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How to Find Low-Cost Care for What Medicare Doesn’t Cover

Many organizations offer options for low-income people over 65

By Edie Grossfield

Medicare covers most health care services, including preventative care. But as new users of the federal health insurance program soon find out, it typically does not cover routine dental, vision and hearing care.

Credit: Adobe Stock

Medicare may cover some of these services when it relates to another serious medical issue or when a person is at risk for certain diseases. For example, Medicare would cover the care needed for an injured jaw from a car accident, and it covers an annual glaucoma test for people who are at high risk for the disease.

Some Medicare Advantage plans — offered by Medicare-approved private insurers — cover routine dental, vision and hearing care services (most also include prescription drug coverage). But most Medicare Advantage plans have a monthly premium, and that's in addition to the Part B (general outpatient care, doctor visits, preventative) Medicare premium. The standard, monthly, Part B premium amount for 2019 is $135.50, or higher depending on your income.

Many Americans can't afford out-of-pocket fees for dental, vision and hearing care and, therefore, go without these important services.

But many older Americans can't afford Medicare Advantage plans or out-of-pocket fees for dental, vision and hearing care and, therefore, go without without these important services.

To help, the National Council on Aging (NCOA) has a guide to finding low-cost or free dental, vision and hearing services that Medicare doesn't cover. They're offered by national and community nonprofits, professional associations and colleges.

Here is a sample of what you can find on NCOA's guide:

How to Find Dental Services

The national Dental Lifeline Network, an affiliate of the American Dental Association, operates the Donated Dental Services program. It provides free, comprehensive dental care to people who cannot afford dental services and who have a permanent disability or are older than 65 or are medically fragile. The program has a volunteer network of 15,000 dentists and 3,500 dental labs throughout the U.S., according to its website.

Community Health Centers, which are supported by the federal Health Resources and Services Administration (HRSA), provide health services, including dental care, to people with limited incomes — usually on a sliding fee scale. You can search for a Community Health Center on HRSA's Data Warehouse web page.

Vision Health Services

The American Academy of Ophthalmology's EyeCare America is a public service providing eye care for people with low incomes. About 5,500 ophthalmologists volunteer for the service, which has an eye care program for people 65 and older and a glaucoma-testing program.

Many local Lions' Club chapters offer assistance to people who have severe vision impairment. The club's website has a chapter locator function.


New Eyes for the Needy is a national nonprofit that buys prescription glasses using a voucher program for people with low incomes. People cannot apply for the vouchers themselves; a social service agency must apply for an individual. The organization is endorsed by the American Academy of Ophthalmology, Opticians Association of America, Prevent Blindness and Fight for Sight.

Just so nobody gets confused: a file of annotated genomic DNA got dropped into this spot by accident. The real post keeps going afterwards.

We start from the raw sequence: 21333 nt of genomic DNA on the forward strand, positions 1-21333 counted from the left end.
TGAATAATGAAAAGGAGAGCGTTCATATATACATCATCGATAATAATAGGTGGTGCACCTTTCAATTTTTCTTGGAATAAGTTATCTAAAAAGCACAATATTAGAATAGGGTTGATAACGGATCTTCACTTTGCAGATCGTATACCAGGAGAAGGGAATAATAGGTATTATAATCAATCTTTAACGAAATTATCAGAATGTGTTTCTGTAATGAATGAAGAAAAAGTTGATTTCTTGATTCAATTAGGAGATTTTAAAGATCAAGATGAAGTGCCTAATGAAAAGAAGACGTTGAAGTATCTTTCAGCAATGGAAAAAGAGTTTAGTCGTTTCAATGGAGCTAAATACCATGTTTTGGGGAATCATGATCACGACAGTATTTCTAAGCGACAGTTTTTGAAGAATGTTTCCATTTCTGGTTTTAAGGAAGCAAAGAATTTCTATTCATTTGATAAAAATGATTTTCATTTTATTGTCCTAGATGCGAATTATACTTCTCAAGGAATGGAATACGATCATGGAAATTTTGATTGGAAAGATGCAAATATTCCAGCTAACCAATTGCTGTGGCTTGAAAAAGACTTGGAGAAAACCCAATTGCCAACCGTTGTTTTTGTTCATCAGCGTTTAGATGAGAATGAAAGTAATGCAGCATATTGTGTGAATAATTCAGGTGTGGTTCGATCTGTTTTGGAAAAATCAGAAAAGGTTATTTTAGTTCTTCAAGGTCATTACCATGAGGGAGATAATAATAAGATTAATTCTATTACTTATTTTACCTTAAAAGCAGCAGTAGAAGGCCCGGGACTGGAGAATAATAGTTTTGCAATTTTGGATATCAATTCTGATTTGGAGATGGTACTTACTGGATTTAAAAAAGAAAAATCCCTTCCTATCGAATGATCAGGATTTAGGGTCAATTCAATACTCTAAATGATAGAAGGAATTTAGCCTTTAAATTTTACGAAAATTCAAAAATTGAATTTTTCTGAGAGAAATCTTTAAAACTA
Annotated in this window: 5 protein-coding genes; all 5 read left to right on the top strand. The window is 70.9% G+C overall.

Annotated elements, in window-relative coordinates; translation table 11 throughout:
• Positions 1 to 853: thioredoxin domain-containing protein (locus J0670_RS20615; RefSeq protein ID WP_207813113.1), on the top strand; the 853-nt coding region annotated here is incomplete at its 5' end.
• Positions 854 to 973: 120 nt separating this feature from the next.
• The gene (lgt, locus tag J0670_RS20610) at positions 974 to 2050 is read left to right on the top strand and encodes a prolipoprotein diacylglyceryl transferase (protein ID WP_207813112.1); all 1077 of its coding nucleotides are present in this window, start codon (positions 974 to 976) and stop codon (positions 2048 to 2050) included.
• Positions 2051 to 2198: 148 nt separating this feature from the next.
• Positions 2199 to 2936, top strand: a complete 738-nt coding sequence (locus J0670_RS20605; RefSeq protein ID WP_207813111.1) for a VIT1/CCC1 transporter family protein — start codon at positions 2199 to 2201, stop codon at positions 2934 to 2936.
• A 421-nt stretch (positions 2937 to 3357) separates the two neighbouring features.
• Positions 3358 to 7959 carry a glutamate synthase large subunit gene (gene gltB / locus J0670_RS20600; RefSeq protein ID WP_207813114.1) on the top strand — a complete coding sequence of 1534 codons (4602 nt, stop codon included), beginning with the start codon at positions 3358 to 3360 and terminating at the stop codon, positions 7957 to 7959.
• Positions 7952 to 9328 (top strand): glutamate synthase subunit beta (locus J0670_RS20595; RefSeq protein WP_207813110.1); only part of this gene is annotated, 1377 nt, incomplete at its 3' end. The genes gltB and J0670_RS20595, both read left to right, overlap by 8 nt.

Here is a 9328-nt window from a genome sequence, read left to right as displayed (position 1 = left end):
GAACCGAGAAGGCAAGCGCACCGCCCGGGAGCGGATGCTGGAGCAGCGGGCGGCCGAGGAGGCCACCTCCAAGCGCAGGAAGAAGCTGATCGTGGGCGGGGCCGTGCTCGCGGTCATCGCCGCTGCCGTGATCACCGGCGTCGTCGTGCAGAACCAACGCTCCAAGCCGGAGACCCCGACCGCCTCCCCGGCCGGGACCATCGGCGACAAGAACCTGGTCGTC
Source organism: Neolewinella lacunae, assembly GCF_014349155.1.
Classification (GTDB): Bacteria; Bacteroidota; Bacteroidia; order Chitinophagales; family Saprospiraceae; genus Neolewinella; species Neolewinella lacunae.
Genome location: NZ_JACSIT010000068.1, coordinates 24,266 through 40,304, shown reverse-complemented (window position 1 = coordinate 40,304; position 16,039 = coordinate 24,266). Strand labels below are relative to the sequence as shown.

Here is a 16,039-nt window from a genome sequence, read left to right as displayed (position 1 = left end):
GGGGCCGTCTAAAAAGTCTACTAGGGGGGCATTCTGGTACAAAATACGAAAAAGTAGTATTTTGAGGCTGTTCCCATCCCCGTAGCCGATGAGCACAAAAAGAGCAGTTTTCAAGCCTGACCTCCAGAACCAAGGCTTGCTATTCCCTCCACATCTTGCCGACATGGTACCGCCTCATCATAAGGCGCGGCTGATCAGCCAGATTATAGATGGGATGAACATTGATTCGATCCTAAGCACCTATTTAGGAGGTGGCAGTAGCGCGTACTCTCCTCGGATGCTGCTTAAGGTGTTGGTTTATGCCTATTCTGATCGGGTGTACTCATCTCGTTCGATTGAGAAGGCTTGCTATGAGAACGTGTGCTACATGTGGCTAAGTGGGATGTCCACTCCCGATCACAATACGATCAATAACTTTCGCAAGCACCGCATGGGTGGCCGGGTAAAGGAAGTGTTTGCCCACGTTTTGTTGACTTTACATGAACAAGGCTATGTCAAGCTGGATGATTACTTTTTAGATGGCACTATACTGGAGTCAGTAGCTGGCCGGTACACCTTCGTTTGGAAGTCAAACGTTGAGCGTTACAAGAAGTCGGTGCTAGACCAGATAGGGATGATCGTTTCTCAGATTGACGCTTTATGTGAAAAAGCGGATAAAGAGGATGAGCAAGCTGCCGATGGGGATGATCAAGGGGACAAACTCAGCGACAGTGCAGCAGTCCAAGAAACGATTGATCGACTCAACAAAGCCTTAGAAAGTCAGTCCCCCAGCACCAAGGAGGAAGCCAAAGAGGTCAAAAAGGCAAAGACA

Hearing Health Services

Help American Hear, which this year changed its name from the Foundation for Sight and Sound, provides new hearing aids for people with low incomes. Its services are made possible through donations of time and equipment from health care professionals and hearing aid manufacturers. People can apply online for assistance.

Eligibility for Help America Hear assistance is determined based on annual gross household income, insurance hearing aid benefits, assets or investments and hearing loss, which must be moderate to profound, according to the Help America Hear website.

The Hearing Industries Association, a group for hearing aid manufacturers, suppliers, distributors and hearing health professionals, has a financial assistance guide. It includes financial assistance programs offered by 26 organizations, including eligibility and contact information.

Other Sources of Financial Help

NCOA's guide also includes information about several free programs that can help Medicare recipients with low incomes save money so they can better afford dental, vision and hearing services.

This includes NCOA's BenefitsCheckUp, an online searching tool to find financial assistance programs based on your income and location. The programs help with prescription drugs, health care, food and nutrition, housing and utilities, tax relief, employment, veteran assistance and more.

Another resource is the National Association of Free Clinics website, where you can search for local clinics that offer health and dental care for people with low incomes.

Photograph of Edie Grossfield
Edie Grossfieldis the former health and caregiving editor at Next Avenue, where she reported on the information people need to make sound decisions about caregiving, their health and the health of their loved ones. Read More
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